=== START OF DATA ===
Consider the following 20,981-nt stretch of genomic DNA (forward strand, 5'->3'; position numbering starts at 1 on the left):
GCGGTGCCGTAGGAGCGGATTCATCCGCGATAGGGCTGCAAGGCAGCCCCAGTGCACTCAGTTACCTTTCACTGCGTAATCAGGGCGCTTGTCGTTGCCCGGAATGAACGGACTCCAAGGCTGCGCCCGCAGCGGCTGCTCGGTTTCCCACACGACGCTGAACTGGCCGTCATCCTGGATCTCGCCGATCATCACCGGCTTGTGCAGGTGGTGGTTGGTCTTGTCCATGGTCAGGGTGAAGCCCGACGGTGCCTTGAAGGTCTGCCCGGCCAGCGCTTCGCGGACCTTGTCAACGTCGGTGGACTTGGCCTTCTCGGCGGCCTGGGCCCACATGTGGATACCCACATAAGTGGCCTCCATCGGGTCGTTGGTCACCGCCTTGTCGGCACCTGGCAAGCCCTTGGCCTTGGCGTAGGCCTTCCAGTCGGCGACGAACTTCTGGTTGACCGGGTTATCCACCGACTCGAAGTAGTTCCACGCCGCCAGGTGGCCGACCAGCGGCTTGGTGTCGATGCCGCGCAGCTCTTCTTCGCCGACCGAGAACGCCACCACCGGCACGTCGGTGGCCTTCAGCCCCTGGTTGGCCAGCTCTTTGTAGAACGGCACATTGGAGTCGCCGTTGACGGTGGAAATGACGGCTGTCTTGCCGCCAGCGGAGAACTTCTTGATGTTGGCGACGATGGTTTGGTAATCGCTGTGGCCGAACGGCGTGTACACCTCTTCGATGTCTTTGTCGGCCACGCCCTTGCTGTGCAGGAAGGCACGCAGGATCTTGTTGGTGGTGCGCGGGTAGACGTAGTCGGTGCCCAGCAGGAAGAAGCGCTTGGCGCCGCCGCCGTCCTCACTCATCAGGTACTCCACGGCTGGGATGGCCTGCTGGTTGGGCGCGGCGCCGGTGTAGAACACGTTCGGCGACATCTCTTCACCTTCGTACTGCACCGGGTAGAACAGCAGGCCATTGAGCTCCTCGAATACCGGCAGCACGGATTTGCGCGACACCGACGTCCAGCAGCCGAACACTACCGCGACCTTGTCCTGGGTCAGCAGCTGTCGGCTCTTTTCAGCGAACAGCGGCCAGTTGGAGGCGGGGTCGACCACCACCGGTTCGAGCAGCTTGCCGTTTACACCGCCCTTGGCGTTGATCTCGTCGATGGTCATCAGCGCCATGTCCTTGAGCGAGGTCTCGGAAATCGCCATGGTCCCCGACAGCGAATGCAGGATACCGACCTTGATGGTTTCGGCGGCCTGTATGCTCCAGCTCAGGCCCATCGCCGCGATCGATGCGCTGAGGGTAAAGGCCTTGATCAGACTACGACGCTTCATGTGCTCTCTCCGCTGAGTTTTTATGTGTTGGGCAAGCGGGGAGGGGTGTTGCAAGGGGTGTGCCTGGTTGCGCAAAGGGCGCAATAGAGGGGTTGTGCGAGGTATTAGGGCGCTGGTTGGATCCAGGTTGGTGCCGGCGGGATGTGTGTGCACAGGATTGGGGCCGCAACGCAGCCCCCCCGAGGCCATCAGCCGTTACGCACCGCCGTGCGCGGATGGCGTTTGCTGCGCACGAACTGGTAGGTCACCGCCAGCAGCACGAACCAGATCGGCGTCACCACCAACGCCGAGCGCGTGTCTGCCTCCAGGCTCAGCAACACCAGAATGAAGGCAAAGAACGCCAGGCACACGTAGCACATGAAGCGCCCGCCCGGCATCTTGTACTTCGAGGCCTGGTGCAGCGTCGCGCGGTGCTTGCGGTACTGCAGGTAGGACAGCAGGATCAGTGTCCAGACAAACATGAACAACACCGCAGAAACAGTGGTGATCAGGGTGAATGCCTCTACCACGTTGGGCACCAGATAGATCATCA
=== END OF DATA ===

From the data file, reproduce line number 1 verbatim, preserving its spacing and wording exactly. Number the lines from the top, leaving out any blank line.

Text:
Consider the following 20,981-nt stretch of genomic DNA (forward strand, 5'->3'; position numbering starts at 1 on the left):